South Korea worried WHO ruling could mean 'game over' for industry


(Photo: CGTN)

"Panic," one word that, according to online game designer Tack Woo, sums up the industry reaction in South Korea to the UN World Health Organization's (WHO) decision to classify excessive hours spent gaming as a "mental disorder" in its list of official diseases.

Sitting in his office at Kyung Hee University's Digital Art Design Department, Tack Woo says he believes the UN move is a slight against Korean youth culture, which revolves not just around playing games but also developing them.

The WHO defines a gaming disorder as "a pattern of gaming behavior… characterized by impaired control over gaming (and) increasing priority is given to gaming over other activities to the extent that gaming takes precedence over other interests and daily activities."

South Korea's Health Ministry says it will adopt the change in 2025 when they update their list of diseases, a decision that has created an uproar in South Korea where gaming generates more than five-and-a-half billion dollars a year, making the country's industry the fourth biggest in the world.

An association of almost 90 game companies, trade unions, and other organizations have come together to fight the WHO's classification of gaming as a mental disorder along with any attempt by the government to adopt the ruling.

The director of the Seoul Institute of Game Academy Education, Han Tae-hee, believes the potentially negative perception of gaming generated by the WHO decision could lead to a big dip in revenue and employment.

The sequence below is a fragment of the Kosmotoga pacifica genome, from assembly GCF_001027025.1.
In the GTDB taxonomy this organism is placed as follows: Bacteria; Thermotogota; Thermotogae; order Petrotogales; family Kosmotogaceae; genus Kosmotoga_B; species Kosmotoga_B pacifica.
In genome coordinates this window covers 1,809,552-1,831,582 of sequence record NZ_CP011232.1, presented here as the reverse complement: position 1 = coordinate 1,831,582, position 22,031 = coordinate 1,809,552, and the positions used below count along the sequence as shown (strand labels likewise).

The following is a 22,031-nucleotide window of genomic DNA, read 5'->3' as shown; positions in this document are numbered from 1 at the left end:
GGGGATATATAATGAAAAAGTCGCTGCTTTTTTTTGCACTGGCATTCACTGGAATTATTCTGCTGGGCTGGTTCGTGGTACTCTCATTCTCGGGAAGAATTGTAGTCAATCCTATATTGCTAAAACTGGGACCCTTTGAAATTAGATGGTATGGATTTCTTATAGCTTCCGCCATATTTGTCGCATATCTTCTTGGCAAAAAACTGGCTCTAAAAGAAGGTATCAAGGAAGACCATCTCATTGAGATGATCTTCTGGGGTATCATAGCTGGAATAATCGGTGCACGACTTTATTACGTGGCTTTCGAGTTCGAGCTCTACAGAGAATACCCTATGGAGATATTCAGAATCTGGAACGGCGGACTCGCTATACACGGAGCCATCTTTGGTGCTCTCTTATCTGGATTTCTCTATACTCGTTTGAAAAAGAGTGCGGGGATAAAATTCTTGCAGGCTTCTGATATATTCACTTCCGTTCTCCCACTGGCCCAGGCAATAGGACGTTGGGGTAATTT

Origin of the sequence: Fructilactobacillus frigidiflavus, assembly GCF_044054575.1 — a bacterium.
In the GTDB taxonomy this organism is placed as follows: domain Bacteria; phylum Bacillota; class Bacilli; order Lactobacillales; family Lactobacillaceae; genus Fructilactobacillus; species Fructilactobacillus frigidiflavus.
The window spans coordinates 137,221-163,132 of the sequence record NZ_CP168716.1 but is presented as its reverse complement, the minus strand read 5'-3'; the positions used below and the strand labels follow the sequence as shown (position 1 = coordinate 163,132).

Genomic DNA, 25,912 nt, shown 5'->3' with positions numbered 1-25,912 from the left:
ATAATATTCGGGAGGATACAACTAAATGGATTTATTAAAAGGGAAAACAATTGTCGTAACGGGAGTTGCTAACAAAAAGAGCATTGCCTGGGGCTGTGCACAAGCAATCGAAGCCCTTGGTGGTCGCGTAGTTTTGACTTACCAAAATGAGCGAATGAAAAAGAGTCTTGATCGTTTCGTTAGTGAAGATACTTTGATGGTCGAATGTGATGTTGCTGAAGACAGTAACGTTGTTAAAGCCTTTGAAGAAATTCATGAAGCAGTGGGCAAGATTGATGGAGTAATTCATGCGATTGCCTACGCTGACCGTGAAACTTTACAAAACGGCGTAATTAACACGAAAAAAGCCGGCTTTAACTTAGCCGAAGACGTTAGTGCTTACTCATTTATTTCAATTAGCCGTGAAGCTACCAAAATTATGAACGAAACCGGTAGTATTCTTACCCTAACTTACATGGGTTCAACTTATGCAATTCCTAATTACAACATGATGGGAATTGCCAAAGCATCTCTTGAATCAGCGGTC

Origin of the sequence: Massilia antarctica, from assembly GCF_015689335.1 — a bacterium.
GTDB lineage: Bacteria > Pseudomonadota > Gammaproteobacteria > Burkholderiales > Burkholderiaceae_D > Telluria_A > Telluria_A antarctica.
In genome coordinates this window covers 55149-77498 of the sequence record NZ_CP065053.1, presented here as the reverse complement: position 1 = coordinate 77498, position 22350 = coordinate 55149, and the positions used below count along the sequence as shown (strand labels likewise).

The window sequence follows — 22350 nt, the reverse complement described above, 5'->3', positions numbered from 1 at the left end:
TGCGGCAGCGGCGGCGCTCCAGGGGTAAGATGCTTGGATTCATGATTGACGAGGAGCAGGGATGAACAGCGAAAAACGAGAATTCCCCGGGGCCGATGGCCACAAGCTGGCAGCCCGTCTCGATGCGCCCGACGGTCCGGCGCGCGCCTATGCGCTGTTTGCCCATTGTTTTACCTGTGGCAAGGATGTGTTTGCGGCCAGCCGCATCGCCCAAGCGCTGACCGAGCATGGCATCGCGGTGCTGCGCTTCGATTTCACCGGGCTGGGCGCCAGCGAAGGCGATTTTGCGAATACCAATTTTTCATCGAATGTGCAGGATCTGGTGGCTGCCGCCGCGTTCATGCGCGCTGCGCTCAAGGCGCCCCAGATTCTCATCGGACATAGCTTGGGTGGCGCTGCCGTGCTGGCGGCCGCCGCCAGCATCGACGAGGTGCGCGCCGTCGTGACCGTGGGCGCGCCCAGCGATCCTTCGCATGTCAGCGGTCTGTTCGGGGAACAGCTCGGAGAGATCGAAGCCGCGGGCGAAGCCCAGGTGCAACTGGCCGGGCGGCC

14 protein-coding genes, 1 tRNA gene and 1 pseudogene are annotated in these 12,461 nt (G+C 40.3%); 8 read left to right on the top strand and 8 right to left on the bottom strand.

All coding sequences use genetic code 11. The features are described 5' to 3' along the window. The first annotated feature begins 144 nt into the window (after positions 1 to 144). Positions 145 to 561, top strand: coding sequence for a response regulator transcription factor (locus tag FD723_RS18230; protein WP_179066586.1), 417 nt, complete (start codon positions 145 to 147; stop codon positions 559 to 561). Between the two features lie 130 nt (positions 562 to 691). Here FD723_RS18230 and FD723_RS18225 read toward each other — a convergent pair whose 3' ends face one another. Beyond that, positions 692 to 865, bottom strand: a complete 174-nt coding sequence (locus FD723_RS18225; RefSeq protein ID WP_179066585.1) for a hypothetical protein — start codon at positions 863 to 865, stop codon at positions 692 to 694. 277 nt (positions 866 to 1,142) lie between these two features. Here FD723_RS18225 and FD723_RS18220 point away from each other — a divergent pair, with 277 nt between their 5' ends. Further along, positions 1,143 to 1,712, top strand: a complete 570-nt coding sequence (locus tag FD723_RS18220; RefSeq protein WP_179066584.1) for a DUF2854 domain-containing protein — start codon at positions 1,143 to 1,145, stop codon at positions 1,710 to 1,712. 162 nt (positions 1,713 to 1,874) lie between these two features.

"We are worried that it will certainly lead to a decline in sales, job insecurity and investment in the gaming industry," says Han.

But some Korean mental health experts warn the dangers are real.

Games that have no end are one alleged cause of over-immersion.

Then there is paying real money in a lottery-like system for prizes offering a game advantage, encouraging gamers to spend more to recoup losses.

Some health experts warn it is a gateway to gambling addiction.

It's an element that also concerns some game designers.

"Almost every game company uses that gambling element in the game design and because of that, without doubt, they earn lots of money, but because of that element the WHO can argue the game is a disease, the game is an addiction, because that element is the same as gambling," says Tack Woo.

He says he opposes the WHO designation while acknowledging it could lead to some positive changes in game design.

"I think this will be our new opportunity," he says.

The Ministry of Culture is opposed to the UN's designation of excessive gaming as a disease. 

But the government is gathering health experts, civil groups and industry officials to consult on what is expected to be inevitable change in the industry.